Cross border loan transactions in Europe are commonly expressed to be governed by English law. The loan markets have had a long standing preference for English law's commercial orientation and its emphasis on upholding and respecting parties' commercial bargains. English commercial contract and trust law is largely unaffected by EU law and so Brexit should not affect these benefits. Post Brexit, the courts of rEU member states will continue to give effect to English law in the same way as they do currently, because the Rome I Regulation ((EC) 593/2009) requires EU member states to give effect to the contract parties' choice of law, regardless of whether that law is the law of an EU member state or the law of another state. Similar rules apply to Rome II ((EC) 864/2007), applicable to non-contractual obligations.
Cross-border recognition of UK insolvency proceedings
The Withdrawal Agreement states that the recast European Insolvency Regulation ((EU) 1215/2012) will apply to insolvency proceedings opened before the end of the transition period. If implemented, this will provide some short term comfort for insolvency practitioners. However since the recast EIR is based on reciprocity, the Government has announced that it will cease to apply on "exit day". There is therefore no guarantee that, thereafter, UK insolvency proceedings will be respected elsewhere in Europe. The UK may be forced to rely on the vagaries of private international law in each rEU member state, which would increase the risk of competing insolvency proceedings between the UK and the rEU, due to the removal of the rule requiring automatic recognition of insolvency proceedings. There could also be increased uncertainty for English insolvency practitioners seeking the assistance of courts in rEU.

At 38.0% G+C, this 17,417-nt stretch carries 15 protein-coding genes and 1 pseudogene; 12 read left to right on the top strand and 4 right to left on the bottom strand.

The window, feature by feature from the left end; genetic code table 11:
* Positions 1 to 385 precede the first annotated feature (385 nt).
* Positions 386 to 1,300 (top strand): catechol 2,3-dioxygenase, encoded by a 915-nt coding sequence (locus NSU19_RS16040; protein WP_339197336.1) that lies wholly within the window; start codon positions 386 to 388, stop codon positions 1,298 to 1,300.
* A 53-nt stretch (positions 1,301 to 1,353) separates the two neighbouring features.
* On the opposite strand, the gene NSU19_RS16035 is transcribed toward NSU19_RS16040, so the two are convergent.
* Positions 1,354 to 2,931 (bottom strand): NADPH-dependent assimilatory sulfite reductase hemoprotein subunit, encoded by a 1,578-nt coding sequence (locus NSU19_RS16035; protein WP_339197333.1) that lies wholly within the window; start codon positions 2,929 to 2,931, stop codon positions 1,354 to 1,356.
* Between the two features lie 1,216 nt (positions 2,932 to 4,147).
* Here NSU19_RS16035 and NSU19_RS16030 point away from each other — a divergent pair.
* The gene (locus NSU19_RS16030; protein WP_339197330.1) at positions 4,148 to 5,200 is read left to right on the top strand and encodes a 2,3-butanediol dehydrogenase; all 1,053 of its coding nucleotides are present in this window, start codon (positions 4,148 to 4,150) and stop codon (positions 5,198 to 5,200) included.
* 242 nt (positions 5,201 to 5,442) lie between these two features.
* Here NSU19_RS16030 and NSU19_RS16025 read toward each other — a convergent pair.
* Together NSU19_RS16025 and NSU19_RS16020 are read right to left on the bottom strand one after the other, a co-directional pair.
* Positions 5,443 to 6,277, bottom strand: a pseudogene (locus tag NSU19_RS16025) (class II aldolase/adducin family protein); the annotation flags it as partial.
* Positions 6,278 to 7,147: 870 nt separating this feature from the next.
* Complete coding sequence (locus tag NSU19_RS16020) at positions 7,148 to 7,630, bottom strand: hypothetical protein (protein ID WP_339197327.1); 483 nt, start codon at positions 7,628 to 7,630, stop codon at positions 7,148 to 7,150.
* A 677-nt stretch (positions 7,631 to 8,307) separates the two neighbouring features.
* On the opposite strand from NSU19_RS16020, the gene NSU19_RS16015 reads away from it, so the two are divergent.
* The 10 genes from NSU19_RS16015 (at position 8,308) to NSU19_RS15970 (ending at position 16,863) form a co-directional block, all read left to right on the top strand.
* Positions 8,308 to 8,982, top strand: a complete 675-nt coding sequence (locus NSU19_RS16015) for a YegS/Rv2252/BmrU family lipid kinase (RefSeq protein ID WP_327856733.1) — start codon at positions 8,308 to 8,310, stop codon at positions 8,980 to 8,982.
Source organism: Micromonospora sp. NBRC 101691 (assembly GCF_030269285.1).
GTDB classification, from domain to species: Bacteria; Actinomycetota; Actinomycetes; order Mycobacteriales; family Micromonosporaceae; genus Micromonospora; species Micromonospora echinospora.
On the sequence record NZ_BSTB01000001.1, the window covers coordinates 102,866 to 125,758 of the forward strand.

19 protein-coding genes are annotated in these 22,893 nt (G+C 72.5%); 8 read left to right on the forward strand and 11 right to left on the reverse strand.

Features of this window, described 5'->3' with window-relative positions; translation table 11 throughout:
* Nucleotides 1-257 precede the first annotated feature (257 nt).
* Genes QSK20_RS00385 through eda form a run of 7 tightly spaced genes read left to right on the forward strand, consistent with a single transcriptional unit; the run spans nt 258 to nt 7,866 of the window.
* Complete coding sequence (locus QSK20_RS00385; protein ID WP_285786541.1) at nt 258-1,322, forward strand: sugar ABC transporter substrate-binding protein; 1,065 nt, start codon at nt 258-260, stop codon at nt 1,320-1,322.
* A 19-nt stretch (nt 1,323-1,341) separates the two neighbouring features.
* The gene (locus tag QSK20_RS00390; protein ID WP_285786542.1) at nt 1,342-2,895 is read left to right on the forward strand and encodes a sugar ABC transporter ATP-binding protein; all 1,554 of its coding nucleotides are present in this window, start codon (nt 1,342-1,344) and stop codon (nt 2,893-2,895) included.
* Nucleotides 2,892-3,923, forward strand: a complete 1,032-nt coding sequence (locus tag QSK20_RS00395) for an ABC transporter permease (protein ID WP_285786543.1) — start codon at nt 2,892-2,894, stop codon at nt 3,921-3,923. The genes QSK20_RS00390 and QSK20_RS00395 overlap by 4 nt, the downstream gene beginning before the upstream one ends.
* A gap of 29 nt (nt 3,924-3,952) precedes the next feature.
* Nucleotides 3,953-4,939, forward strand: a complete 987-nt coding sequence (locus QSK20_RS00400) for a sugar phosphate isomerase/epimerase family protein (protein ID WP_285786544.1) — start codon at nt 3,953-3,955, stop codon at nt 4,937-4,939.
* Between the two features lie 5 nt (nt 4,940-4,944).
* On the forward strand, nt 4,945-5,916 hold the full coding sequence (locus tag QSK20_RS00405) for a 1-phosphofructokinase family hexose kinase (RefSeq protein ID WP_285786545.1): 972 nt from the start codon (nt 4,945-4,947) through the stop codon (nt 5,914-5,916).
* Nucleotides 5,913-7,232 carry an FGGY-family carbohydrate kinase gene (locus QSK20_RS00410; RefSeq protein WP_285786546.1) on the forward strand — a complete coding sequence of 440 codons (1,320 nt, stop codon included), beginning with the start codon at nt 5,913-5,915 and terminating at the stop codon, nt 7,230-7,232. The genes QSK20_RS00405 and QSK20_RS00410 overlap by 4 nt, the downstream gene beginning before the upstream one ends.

Mutual recognition of UK judgments
If the Withdrawal Agreement is ratified, the current EU-wide rules for determining which court has jurisdiction to deal with a dispute (contained in the Recast Brussels Regulation) will continue to apply on a reciprocal basis in both the UK and the rEU with respect to any proceedings instituted before the end of the transition period. The same goes for rules aimed at ensuring that judgments handed down by the courts of member states are recognised and enforced throughout the EU. Thereafter (or in the event of a hard Brexit), there is a risk of the loss of automatic EU recognition of UK judgments as the Hague Convention (which the UK plans to accede to) will not apply in all cases (see Disputes tab). Some types of English court judgment will become less readily enforceable in the rEU than is currently the case. It will also become more difficult to serve English legal proceedings on rEU based counterparties. This could make the English law scheme of arrangement procedure a less attractive restructuring option for overseas companies in rEU.
Financial Collateral Arrangements
The Financial Collateral Arrangements (No 2) Regulations 2003 (SI 2003/3226), which implement the Financial Collateral Directive, will remain valid post-Brexit but the recognition of English law financial collateral arrangements elsewhere in the EU will be uncertain.